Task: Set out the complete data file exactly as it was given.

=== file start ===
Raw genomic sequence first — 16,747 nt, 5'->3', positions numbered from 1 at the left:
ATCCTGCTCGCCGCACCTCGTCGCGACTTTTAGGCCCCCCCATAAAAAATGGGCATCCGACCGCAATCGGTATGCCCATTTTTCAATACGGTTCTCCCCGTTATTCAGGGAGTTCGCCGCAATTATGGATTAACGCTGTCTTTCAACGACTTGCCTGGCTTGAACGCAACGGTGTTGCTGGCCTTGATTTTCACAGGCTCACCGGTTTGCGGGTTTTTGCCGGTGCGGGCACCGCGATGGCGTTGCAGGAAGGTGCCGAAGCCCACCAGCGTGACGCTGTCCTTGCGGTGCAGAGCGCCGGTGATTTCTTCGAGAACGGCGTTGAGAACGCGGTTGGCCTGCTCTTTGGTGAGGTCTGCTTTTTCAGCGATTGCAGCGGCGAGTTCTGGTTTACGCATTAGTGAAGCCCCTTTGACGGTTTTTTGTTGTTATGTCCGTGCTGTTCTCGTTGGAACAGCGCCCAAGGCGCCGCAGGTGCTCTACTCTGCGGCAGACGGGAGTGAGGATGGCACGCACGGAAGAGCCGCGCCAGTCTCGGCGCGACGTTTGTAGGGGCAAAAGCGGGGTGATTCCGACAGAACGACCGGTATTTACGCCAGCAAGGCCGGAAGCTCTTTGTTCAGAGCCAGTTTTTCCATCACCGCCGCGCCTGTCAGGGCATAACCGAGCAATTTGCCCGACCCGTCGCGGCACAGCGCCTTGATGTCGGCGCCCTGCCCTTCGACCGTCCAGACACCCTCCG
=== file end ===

Raw genomic sequence first — 16,747 nt, 5'->3', positions numbered from 1 at the left:
ATCCTGCTCGCCGCACCTCGTCGCGACTTTTAGGCCCCCCCATAAAAAATGGGCATCCGACCGCAATCGGTATGCCCATTTTTCAATACGGTTCTCCCCGTTATTCAGGGAGTTCGCCGCAATTATGGATTAACGCTGTCTTTCAACGACTTGCCTGGCTTGAACGCAACGGTGTTGCTGGCCTTGATTTTCACAGGCTCACCGGTTTGCGGGTTTTTGCCGGTGCGGGCACCGCGATGGCGTTGCAGGAAGGTGCCGAAGCCCACCAGCGTGACGCTGTCCTTGCGGTGCAGAGCGCCGGTGATTTCTTCGAGAACGGCGTTGAGAACGCGGTTGGCCTGCTCTTTGGTGAGGTCTGCTTTTTCAGCGATTGCAGCGGCGAGTTCTGGTTTACGCATTAGTGAAGCCCCTTTGACGGTTTTTTGTTGTTATGTCCGTGCTGTTCTCGTTGGAACAGCGCCCAAGGCGCCGCAGGTGCTCTACTCTGCGGCAGACGGGAGTGAGGATGGCACGCACGGAAGAGCCGCGCCAGTCTCGGCGCGACGTTTGTAGGGGCAAAAGCGGGGTGATTCCGACAGAACGACCGGTATTTACGCCAGCAAGGCCGGAAGCTCTTTGTTCAGAGCCAGTTTTTCCATCACCGCCGCGCCTGTCAGGGCATAACCGAGCAATTTGCCCGACCCGTCGCGGCACAGCGCCTTGATGTCGGCGCCCTGCCCTTCGACCGTCCAGACACCCTCCG